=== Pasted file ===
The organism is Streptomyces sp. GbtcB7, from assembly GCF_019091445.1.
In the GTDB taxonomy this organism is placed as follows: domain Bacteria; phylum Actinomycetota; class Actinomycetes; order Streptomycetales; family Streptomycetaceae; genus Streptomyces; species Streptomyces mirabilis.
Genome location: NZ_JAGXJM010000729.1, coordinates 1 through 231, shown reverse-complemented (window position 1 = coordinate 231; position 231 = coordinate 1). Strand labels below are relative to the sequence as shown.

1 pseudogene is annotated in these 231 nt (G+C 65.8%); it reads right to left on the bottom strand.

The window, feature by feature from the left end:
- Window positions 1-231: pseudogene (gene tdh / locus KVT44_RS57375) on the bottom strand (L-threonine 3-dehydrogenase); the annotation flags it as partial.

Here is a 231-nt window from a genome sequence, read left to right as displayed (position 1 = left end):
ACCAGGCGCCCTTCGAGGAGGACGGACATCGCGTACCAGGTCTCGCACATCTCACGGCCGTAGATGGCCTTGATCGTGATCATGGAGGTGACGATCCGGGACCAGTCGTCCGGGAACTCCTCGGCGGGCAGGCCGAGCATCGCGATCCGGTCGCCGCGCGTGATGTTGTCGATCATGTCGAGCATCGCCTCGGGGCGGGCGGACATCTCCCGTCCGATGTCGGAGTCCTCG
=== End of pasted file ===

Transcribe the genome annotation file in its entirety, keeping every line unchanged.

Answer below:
The organism is Streptomyces sp. GbtcB7, from assembly GCF_019091445.1.
In the GTDB taxonomy this organism is placed as follows: domain Bacteria; phylum Actinomycetota; class Actinomycetes; order Streptomycetales; family Streptomycetaceae; genus Streptomyces; species Streptomyces mirabilis.
Genome location: NZ_JAGXJM010000729.1, coordinates 1 through 231, shown reverse-complemented (window position 1 = coordinate 231; position 231 = coordinate 1). Strand labels below are relative to the sequence as shown.

1 pseudogene is annotated in these 231 nt (G+C 65.8%); it reads right to left on the bottom strand.

The window, feature by feature from the left end:
- Window positions 1-231: pseudogene (gene tdh / locus KVT44_RS57375) on the bottom strand (L-threonine 3-dehydrogenase); the annotation flags it as partial.

Here is a 231-nt window from a genome sequence, read left to right as displayed (position 1 = left end):
ACCAGGCGCCCTTCGAGGAGGACGGACATCGCGTACCAGGTCTCGCACATCTCACGGCCGTAGATGGCCTTGATCGTGATCATGGAGGTGACGATCCGGGACCAGTCGTCCGGGAACTCCTCGGCGGGCAGGCCGAGCATCGCGATCCGGTCGCCGCGCGTGATGTTGTCGATCATGTCGAGCATCGCCTCGGGGCGGGCGGACATCTCCCGTCCGATGTCGGAGTCCTCG